When Roger Federer wanted to improve his clay-court movement



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When Roger Federer wanted to improve his clay-court movement

Competing in his fourth Masters 1000 event, an 18-year-old Roger Federer suffered a loss in the opening round of the Monte Carlo Masters in April 2000. Jiri Novak took down the young Swiss 6-1, 2-6, 7-5 in harsh rainy conditions, making both players struggle to find their best shots.

Two months earlier, Roger was the finalist in Marseille and the quarter-finalist in London on fast indoor surfaces, mastering them nicely but still seeking his A-game on clay after losing in the Monte Carlo opening round for the second straight year.

Unable to find the range in the opening set, Federer sprayed too many errors before changing the racquet in the second to settle into a fine rhythm. The young Swiss stayed in touch until the deciding set's closing stages before Novak prevailed with a late break after an hour and 46 minutes, leaving Roger on one Masters 1000 victory.

Unlike the previous season, Federer was eager to embrace more clay-court events in 2000, revealing a busy schedule and hoping to improve his movement and overall performance on the slowest surface.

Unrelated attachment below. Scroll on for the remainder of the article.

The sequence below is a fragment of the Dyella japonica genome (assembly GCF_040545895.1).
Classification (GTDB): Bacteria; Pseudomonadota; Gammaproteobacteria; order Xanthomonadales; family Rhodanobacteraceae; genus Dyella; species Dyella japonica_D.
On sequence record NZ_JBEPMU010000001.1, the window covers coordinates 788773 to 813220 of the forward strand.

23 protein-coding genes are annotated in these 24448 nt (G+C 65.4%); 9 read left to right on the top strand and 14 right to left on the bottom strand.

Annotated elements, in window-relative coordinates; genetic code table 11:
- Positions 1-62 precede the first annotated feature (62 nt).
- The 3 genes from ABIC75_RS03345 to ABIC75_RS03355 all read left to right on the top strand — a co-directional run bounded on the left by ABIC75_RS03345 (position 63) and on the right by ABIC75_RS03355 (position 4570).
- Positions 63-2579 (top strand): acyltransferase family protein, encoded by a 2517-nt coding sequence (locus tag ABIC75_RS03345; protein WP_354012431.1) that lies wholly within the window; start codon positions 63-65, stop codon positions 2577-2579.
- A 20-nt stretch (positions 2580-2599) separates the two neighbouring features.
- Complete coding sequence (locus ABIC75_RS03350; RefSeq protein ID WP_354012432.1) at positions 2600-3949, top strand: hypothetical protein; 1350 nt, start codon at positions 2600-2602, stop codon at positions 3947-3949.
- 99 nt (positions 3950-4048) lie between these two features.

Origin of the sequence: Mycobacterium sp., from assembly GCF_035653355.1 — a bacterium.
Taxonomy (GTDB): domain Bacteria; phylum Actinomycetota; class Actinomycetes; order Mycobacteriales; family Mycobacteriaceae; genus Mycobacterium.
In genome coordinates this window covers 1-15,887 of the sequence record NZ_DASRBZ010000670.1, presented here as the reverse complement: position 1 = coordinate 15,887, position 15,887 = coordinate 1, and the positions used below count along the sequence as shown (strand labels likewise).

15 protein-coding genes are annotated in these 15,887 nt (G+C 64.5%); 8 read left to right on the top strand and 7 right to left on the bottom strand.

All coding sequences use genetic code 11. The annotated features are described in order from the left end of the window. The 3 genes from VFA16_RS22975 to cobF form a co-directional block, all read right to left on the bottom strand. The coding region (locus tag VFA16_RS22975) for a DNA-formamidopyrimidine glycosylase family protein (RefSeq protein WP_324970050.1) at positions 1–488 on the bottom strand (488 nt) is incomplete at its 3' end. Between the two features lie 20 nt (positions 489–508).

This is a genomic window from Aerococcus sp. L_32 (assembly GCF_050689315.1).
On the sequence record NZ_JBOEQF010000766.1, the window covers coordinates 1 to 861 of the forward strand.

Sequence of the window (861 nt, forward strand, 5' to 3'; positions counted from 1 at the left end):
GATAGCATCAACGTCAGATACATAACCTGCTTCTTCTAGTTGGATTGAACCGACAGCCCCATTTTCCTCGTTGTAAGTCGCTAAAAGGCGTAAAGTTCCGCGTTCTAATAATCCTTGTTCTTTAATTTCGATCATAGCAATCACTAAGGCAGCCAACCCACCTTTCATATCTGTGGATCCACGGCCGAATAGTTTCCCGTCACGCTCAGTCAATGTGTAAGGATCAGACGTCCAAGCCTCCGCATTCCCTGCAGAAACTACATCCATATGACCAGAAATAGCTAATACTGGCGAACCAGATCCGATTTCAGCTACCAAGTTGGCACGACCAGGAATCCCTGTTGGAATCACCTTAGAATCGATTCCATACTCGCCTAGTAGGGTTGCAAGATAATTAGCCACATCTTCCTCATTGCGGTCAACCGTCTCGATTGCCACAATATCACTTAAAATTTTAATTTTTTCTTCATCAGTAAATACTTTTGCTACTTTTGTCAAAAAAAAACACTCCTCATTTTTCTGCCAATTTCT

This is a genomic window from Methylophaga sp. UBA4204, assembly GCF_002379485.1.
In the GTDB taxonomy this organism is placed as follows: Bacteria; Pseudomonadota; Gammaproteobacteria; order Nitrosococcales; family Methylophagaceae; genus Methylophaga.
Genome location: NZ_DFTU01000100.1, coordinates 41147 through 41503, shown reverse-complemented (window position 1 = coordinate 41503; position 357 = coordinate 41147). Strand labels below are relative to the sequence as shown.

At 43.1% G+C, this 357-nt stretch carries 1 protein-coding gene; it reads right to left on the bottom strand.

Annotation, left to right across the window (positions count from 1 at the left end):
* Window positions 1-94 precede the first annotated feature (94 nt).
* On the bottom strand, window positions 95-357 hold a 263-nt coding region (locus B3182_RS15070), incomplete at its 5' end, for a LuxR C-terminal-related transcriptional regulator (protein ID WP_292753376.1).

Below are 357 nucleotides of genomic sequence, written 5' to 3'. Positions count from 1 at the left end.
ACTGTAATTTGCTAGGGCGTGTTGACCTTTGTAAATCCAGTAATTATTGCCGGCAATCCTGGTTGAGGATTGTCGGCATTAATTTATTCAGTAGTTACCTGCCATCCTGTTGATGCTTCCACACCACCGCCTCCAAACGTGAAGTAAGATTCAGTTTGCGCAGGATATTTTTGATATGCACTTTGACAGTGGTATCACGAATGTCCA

Roger Federer spoke about his clay-court game after losing in Monte Carlo 2000.

"After Miami, I went to Houston, played an exhibition event on clay and practiced for a week and a half.

Then I traveled back to Europe, training in Nice with the young Swiss team before heading to Monte Carlo. The conditions were harsh, but you had to accept them on clay. It was difficult for me, and I did not have many opportunities to play my usual game.

I have absolutely no idea which shots I missed; I must work on patience to play on a higher level on clay. Sometimes I'm surprised by the mistakes I make; sometimes, I hit two errors in a row on easy shots, which is not common in my game.

This year I'm playing more events on clay than in the previous one when I only entered three. I know I can play well on clay, but I have to improve the physical part of my game and move better. The interruption worked in my favor a bit, giving me time to think about what I did wrong up to that point.

I sent two racquets to be strung with one extra kilogram and started to hit better afterward, feeling more comfortable on the court. I often lose tight matches in the deciding set, but the improvements will come with confidence and more tournaments. After Monte Carlo, I will play Barcelona, Rome, Hamburg, Sant-Polten and Roland Garros," Roger Federer said.